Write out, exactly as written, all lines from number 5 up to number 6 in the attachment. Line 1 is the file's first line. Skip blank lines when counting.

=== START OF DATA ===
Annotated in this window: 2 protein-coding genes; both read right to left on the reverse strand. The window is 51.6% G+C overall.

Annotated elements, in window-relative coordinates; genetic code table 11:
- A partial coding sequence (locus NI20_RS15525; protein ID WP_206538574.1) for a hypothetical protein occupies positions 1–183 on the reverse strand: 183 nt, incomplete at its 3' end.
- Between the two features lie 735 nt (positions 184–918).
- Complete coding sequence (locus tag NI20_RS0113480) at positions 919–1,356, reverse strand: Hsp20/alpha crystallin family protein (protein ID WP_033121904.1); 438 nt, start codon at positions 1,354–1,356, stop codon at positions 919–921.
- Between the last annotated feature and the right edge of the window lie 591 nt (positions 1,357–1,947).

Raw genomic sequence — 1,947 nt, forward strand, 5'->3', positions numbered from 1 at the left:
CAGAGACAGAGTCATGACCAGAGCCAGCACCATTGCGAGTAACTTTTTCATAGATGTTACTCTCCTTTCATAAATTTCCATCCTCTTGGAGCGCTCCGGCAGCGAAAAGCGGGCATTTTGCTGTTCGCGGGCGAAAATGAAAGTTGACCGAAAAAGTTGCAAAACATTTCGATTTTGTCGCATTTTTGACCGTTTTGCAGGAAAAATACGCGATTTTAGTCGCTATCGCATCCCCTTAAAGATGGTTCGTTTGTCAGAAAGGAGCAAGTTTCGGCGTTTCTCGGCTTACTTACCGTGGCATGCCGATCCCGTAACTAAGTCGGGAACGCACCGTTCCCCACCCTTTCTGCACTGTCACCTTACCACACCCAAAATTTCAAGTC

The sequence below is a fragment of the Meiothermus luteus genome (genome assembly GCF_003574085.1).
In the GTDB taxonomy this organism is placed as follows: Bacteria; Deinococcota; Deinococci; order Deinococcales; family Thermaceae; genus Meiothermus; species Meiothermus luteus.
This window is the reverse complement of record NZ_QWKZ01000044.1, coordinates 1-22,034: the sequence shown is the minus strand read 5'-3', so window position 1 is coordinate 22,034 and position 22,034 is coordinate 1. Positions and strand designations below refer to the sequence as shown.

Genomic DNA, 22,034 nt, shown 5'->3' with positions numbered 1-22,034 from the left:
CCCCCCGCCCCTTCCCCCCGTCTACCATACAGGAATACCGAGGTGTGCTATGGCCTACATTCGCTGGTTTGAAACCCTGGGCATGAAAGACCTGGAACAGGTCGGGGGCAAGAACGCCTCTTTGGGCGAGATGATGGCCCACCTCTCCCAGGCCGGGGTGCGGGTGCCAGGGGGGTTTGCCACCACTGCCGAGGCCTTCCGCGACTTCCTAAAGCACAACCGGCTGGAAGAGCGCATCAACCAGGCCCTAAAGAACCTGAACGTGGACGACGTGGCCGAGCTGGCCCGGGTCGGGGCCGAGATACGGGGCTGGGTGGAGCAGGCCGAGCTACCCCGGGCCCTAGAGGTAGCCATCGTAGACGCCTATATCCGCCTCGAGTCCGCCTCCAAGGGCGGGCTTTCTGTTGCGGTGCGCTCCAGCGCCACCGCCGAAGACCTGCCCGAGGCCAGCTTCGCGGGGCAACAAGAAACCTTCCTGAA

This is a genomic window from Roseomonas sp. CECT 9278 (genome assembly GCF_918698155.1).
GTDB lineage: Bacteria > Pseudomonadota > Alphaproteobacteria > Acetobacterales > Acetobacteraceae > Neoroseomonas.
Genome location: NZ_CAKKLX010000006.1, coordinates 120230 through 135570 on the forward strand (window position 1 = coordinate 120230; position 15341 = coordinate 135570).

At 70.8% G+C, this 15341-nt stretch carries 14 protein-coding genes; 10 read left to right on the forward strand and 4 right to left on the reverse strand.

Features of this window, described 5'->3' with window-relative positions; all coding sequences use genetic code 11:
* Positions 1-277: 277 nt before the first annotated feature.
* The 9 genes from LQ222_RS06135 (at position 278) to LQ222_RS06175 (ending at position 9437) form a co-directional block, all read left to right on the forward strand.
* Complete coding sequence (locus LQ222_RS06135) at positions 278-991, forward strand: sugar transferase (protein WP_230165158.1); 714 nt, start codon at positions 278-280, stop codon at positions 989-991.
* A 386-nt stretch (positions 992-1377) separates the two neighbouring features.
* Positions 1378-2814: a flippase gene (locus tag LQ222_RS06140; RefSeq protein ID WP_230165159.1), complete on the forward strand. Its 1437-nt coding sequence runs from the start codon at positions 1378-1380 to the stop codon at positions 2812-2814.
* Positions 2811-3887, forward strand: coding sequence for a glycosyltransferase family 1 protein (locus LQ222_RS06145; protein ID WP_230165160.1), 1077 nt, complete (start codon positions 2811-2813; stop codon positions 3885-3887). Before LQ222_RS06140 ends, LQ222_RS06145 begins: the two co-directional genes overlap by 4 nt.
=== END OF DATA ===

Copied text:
- Complete coding sequence (locus tag NI20_RS0113480) at positions 919–1,356, reverse strand: Hsp20/alpha crystallin family protein (protein ID WP_033121904.1); 438 nt, start codon at positions 1,354–1,356, stop codon at positions 919–921.
- Between the last annotated feature and the right edge of the window lie 591 nt (positions 1,357–1,947).